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  • 1 decade ago

    Hate to ruin your essay but prayer in public schools is already allowed. Students are allowed to pray in public schools, they could even read a bible, they could even gather other students and have a prayer sessions together as long as it didn't interfere with normal school activities. What is not allowed is for the schools themselves to organize, promote, or endorse any such prayers. And that is how it should be.

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  • Anonymous
    1 decade ago

    I have no problem with prayer in school, as long as it is not required, forced, or mandatory in any way. A moment of silence is just a smokescreen for everything I am against. It's required, mandatory, and forced. We all know it is supposed to be prayer time, and that is siomply not acceptable in a public school, where my Atheist tax dollars, along with your Christian tax dollars, are used and spent by the school board.

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  • N
    Lv 6
    1 decade ago

    People can pray all they want in public schools in the US, it just can't be state-mandated or led by the school.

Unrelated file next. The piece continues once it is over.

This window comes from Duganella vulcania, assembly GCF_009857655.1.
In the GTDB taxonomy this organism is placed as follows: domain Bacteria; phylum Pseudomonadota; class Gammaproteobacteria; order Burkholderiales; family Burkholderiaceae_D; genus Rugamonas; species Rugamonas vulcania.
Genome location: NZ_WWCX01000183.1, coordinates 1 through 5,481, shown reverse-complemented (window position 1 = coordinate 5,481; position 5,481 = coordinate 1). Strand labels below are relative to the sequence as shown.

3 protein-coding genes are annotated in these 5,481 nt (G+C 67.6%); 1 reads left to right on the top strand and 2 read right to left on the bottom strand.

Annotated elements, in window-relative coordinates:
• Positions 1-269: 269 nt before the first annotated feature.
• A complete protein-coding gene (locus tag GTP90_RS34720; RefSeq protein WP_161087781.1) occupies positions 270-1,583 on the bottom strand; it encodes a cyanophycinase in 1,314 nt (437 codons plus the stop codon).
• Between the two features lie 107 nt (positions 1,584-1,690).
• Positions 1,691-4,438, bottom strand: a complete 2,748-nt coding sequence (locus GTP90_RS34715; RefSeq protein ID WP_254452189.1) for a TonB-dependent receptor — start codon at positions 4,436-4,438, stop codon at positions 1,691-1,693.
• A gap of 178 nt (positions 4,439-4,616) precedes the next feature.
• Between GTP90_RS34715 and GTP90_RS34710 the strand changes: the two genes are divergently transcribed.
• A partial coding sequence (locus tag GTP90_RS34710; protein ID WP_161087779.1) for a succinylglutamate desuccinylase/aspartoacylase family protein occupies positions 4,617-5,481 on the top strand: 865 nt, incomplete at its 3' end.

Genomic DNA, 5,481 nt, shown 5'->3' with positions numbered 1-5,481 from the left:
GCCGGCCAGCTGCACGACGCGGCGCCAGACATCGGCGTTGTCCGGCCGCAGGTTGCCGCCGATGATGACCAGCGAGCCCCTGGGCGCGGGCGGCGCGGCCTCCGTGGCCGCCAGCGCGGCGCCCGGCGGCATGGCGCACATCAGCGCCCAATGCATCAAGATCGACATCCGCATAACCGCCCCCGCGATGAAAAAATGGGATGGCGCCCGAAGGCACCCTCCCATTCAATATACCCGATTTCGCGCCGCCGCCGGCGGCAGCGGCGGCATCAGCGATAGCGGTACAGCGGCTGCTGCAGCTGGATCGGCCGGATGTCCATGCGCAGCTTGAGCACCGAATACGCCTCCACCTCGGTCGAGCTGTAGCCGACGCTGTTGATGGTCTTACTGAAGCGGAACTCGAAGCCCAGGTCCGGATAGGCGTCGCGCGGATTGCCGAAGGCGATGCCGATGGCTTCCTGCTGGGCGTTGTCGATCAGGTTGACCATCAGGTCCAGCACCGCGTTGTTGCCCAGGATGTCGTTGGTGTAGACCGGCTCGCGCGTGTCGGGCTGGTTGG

There's no reason whatsoever for a moment of silence, although I don't think that it violates the establishment clause the way mandated prayer would. Honestly, though, we're falling behind other developed nations rather spectacularly in regards to our academics... do we really need less time teaching?

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  • 4 years ago

    Yes it should be allow under the first amendment which give freedom of speech and the right to practice our religion. Also in the letter that Thomas Jefferson wrote about separation of church and state. He said flat out that it was not to keep the church out of the state but the state of the church. Funny how people do not know that I am not a Christian but I am a firm believer in tolerance and I think we should tolerate christians too P.S. It was probably not a kid that wrote that. It was probably an adult and then said a kid that wrote it

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  • 1 decade ago

    The problem with prayer in schools is that most of the support for it is from the Christian community, that thinks this will either give them a captive audience, or will allow them to turn public schools into a Christian prayer meeting (thinking that they will be able to insert their secret agents into the schools and dominate the class). I think it's perfectly acceptable, as long as the child is allowed to pray to whatever deity, in whatever manner they choose, without any interference from the teacher. Whether this is to the boring and acceptable Jesus, or all the way to invoking Thor, God of thunder, or even Lord Satan himself (with appropriate sacrifice of that damn hamster who won't stop running on that farking WHEEL!, I Hate that lil furrball!)

    Hail Eris! All Hail Discordia!